TS: Do you have an Election Day story that stands out in your mind?
JODY: In our county, folks in assisted living get to vote one day early. I was at a home (where my mom was at the time) and a woman who was 102 came to vote. She was born before suffrage and pointed out to me proudly that she had voted for all women. Another time, a woman approached me and told me that the first time she voted she was in Vienna, and it was nerve-wracking because a line of men in brown shirts with guns were standing at the back of the room.
TS: That sends chills down my spine. Do you encourage others to get involved as poll workers?
JODY: Of course. I tell people to Google “Become an election judge” and the name of your county. If I meet someone who speaks another language, I definitely encourage them to get involved because that can really help on Election Day.
TS: Bob, I understand you’ve gotten fairly involved with the discussion around balloting and electronic voting in Illinois. Can you tell me more about that?
BOB: When Cook County was looking into using electronic voting machines, I wanted to learn everything there was about them. I ended up helping to found the Illinois Ballot Integrity Project to foster the conversation around the issue and to educate and inform state and local politicians about our findings. We learned how vulnerable these machines were to hacking, for example, and there were also numerous reports of the machines malfunctioning. We also learned that there was a “hole” in the Cook County registration system where a hacker could change a party registration, the address of polling locations, etc. We went public with the information. We did get some small stories and an interview with the district attorney’s office. Ultimately, our group unanimously agreed that paper ballots were the way to go.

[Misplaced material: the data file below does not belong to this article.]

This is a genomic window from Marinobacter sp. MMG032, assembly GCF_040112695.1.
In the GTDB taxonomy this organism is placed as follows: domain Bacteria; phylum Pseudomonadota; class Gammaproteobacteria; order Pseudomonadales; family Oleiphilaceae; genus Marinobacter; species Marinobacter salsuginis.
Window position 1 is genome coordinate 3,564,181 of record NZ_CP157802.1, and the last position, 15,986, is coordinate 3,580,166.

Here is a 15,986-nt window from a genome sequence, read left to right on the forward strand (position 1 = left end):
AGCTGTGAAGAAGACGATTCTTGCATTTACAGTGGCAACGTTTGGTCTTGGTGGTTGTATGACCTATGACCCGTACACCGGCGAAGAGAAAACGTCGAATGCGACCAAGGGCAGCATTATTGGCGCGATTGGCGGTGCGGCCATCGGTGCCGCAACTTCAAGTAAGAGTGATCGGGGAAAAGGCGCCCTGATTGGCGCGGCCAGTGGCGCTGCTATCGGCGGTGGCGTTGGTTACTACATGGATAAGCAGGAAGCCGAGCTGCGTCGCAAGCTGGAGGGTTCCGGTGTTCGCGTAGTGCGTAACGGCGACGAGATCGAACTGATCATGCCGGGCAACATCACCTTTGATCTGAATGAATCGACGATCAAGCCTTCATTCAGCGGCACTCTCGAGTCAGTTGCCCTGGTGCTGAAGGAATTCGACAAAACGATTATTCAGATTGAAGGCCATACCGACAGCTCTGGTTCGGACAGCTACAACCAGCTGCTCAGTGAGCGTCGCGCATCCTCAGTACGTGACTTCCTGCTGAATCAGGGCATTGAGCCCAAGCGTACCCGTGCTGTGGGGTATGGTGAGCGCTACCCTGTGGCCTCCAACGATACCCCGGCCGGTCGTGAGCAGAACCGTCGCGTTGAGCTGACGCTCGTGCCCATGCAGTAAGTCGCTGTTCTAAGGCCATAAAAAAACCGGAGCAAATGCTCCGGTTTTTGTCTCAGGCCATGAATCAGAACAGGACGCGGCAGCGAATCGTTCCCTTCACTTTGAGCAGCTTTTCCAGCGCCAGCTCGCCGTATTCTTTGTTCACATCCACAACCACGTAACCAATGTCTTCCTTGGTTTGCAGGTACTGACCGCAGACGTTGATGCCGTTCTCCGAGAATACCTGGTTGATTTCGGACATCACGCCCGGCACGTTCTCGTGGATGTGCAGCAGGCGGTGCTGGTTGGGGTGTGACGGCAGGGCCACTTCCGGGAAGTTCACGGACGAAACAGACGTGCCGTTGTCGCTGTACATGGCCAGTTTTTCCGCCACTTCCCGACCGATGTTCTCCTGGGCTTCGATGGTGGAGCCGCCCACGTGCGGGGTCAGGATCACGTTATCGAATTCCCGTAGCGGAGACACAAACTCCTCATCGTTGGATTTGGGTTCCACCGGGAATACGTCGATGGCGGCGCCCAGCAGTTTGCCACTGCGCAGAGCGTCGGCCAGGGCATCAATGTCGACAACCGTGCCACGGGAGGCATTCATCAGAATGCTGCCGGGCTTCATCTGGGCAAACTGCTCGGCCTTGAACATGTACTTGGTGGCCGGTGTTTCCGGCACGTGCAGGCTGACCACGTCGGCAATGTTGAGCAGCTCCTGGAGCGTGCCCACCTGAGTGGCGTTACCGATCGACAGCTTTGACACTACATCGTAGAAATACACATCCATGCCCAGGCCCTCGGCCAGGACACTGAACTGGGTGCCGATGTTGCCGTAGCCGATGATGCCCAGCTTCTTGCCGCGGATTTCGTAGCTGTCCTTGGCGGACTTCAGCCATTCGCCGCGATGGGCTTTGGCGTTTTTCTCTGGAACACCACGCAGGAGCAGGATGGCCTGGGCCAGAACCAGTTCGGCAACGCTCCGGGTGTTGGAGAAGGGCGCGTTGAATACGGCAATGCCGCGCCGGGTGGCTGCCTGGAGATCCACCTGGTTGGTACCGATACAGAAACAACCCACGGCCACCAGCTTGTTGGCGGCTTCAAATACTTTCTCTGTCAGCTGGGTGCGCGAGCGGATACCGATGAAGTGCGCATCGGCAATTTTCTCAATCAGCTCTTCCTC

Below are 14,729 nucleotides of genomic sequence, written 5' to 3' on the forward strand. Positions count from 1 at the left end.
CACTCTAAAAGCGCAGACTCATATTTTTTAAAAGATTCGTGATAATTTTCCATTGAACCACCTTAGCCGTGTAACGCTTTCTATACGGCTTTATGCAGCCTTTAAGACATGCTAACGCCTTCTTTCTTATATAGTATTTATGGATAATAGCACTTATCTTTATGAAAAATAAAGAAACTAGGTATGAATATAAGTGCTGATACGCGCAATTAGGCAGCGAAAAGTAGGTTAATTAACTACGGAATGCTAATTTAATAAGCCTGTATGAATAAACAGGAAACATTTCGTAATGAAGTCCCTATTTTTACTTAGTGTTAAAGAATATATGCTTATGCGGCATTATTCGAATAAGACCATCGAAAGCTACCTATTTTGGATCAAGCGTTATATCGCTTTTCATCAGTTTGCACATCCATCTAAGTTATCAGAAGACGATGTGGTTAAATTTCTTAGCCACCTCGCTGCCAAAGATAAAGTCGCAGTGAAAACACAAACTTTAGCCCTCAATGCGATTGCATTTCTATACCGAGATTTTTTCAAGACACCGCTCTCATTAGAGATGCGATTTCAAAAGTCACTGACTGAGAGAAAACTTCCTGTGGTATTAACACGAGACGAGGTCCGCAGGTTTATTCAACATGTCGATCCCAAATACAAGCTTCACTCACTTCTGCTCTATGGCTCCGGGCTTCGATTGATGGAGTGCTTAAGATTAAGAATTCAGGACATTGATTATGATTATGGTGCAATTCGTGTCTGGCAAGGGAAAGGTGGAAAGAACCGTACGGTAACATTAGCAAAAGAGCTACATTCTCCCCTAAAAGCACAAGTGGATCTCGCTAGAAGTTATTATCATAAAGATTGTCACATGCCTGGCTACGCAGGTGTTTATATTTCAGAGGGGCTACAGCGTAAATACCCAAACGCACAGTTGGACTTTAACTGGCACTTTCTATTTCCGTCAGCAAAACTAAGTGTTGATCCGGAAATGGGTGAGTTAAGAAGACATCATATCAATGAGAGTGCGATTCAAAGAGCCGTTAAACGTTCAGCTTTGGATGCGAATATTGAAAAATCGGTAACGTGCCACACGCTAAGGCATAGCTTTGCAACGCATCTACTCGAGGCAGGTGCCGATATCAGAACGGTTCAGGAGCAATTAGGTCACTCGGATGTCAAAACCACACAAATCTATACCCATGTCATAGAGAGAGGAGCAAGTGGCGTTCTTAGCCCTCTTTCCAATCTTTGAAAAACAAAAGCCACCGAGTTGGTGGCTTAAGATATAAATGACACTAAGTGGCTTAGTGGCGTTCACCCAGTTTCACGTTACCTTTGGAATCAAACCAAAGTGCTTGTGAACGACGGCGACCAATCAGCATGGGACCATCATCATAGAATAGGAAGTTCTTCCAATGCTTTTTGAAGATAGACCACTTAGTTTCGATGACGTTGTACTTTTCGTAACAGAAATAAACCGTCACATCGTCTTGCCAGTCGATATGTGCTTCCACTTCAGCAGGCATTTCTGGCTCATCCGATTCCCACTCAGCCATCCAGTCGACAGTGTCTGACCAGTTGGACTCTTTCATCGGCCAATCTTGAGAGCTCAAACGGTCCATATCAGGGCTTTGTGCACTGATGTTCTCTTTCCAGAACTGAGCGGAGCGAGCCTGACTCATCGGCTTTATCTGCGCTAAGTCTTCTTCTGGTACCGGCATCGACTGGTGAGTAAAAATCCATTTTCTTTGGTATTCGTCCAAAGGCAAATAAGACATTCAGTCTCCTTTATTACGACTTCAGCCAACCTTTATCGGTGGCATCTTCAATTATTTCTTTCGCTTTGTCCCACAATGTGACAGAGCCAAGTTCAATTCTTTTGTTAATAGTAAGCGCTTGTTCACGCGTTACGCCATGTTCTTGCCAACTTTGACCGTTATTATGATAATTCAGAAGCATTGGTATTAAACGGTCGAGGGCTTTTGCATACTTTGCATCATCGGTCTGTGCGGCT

TS: What can people expect if they decide they want to try being a poll worker?
JODY: Nowadays, you can sign up online. The county will get you trained–some of the training may be online, there will be some videos, and material you need to read. There is an open book test to make sure you understand the rules. All in all, it doesn’t take very long.
BOB: If people want to be an equipment judge, the training is a bit more involved. You’ll need to be able to set-up and trouble-shoot the voting equipment.
TS: When is the best time to get signed up to be a poll worker?
JODY: Usually, 1-3 months before Election Day. So now is a great time for people to check with their county!
TS: Is there anything else you’d like to share with my readers about working the polls?
BOB: It’s really important that voters know that towards the end of the day, that they need to stay in line. The rule is that if you are in line when polls close, you get to vote. Please tweet this over and over on Election Day. If you are working the polls, you can walk up and down the waiting line and explain to them that this is the rule.
JODY: There is community, a chance to be in the thick of it and help ensure that at your polling place everything is carried out as it should be. Even if people decide not to work the polls, I would encourage them to thank the poll workers. It is a long, exhausting day and these are folks that take their civic duty seriously.
Postscript: You can check the requirements for poll workers in your state by going to the U.S. Election Assistance Commission, but you can also just Google your state (or county) and “poll worker” to get the information you need. Challenge yourself to take action right now — even a baby step to locate the information you need online!